A move towards nature is also likely to be related to an increased interest in overall wellbeing, not least an interest in taking steps to improve immunity. We’ve seen an uplift in new customers during this time, which can be down to many reasons, but for some it’s because for the first time they’ve really reflected on how they treat their bodies — how to keep in the best health — and they’ve been looking at moving back towards a more natural means of supporting their physical and emotional wellbeing. 


If anything, the pandemic has created the space for us to reconsider how we live. There are many things that we look forward to returning — in person contact being one of those — but there are also many things we can reconsider. For a long time there have been issues with our growing consumerist society — the need to grow faster, quicker, even if at the expense of the world we call home.


Hopefully, this forced pause will help us to reflect on what is truly important, and make the necessary changes to our lives and the way we treat our world for the better. 


Travel from home

What was your favourite destination and why?

There are so many beautiful places in the world it’s tricky to choose, but from the moment I stepped on the cobbled streets of Alfama — the old town in Lisbon, Portugal — I knew it had my heart. 

What are some of your most memorable moments during the trip?

There’s no city on earth like Lisbon with so many memorable moments to cherish...  seeing the vista of sunset drizzling over terracotta tenements and the theatrical style of architecture of the old town; hearing the tram rattle and clank through cloistered, cobbled amber-lit laneways; listening to the hundreds of fadista singers perform every night in the streets; looking at Lisbon as a living museum of art, a safari park of styles, in paint, in metalworks, etched in glass.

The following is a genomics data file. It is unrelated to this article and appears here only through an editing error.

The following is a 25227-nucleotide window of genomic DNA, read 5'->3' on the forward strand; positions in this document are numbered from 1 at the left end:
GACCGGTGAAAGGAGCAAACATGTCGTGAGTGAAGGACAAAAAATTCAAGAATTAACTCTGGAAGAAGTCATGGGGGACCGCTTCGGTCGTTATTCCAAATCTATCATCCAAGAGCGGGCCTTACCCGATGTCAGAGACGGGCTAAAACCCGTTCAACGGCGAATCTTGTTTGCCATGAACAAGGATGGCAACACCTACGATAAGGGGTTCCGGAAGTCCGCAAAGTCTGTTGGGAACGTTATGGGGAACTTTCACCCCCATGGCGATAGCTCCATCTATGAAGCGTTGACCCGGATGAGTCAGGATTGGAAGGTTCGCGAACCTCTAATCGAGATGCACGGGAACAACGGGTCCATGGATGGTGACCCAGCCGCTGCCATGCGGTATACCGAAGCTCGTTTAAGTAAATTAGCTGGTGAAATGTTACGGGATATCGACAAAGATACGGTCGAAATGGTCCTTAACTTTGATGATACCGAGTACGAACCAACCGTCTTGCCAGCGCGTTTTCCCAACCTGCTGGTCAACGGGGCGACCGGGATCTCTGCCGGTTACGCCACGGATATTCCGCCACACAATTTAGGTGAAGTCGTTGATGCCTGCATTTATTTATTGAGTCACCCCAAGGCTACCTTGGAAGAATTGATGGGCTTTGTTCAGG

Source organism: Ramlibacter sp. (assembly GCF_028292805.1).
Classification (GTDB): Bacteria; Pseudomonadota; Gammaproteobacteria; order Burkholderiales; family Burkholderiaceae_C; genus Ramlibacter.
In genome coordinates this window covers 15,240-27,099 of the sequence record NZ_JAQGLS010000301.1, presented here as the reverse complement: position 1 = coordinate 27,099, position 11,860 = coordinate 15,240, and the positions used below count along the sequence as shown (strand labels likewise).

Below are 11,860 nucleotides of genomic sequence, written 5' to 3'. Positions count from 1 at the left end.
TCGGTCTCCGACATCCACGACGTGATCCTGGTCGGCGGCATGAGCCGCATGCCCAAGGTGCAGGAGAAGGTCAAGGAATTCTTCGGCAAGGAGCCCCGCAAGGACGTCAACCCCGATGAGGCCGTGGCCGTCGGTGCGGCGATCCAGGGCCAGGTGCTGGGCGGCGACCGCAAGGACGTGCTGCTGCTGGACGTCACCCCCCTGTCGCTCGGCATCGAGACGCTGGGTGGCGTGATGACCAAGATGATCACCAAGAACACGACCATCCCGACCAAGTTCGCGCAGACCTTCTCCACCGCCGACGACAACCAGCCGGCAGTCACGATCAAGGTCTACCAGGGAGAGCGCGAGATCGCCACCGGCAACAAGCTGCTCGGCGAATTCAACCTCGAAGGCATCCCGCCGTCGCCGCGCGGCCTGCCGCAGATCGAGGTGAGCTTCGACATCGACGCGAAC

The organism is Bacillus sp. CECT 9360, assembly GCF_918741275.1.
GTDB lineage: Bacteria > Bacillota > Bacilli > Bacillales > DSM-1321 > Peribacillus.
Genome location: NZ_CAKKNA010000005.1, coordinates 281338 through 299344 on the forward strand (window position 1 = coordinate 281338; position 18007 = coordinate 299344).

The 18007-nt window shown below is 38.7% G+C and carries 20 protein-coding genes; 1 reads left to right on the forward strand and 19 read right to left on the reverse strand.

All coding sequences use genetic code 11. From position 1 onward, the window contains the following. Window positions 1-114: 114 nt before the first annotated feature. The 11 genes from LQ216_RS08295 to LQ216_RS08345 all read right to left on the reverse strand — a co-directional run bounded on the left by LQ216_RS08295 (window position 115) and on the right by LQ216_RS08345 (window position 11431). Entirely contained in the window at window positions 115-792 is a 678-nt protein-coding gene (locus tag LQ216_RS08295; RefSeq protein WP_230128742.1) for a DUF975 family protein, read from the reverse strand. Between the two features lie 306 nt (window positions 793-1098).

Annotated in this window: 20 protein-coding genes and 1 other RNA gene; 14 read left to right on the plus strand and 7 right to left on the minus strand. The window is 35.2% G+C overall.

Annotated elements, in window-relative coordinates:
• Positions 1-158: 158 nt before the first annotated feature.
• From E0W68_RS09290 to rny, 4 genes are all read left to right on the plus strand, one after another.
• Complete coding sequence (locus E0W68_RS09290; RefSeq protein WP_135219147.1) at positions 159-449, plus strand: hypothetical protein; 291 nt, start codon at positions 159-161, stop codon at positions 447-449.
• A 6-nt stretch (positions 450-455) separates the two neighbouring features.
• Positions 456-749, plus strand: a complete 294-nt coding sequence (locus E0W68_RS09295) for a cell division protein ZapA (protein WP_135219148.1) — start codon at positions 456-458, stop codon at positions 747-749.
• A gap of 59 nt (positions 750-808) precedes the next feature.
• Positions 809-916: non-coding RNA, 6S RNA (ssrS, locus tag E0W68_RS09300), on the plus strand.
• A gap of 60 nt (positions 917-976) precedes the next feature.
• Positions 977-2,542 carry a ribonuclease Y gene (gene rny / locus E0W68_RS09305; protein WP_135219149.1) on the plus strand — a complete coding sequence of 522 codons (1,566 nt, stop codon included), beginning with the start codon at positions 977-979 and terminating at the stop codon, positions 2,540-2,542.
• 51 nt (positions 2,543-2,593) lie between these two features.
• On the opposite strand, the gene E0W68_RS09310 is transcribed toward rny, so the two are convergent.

Lisbon has a sense of magic to it with a conscious community of makers and creators — something I feel very drawn to. 


And, roughly 900 miles off the coast of Lisbon, you have the Azores area with verdant valleys, steep oceanside cliffs, rows of blue hydrangeas and scattering of waterfalls — worth escaping the city and exploring for the day.

What does travel give you that everyday life doesn’t?

Running a business — especially in a busy city like London — means it’s easy to become caught in a bubble. Traveling helps to step outside of that — to see the world in new ways and to open up our understanding of what it means to be human. Traveling helps us learn about ourselves and others; it helps us to develop a deeper empathy and understanding to how others live — an opportunity to appreciate cultural differences. 


I always find that whenever I go away to experience a new place, I return  richer for it — and often brimming with ideas. 

There’s a beautiful quote by Saint Augustine that says: “The world is a book, and those who do not travel read only one page”. I think there’s a lot of truth to that.

You have an unlimited travel budget for 24 hours, where would you go?

We were actually planning on travelling to Peru this summer to visit the stunning Machu Picchu and to explore the rich history there. Peru’s blend of history, culture, the cities and the forest, is captivating to me — so as soon as safe travel is reintroduced we hope to plan a trip [although we may need a little more than 24 hours to soak everything in].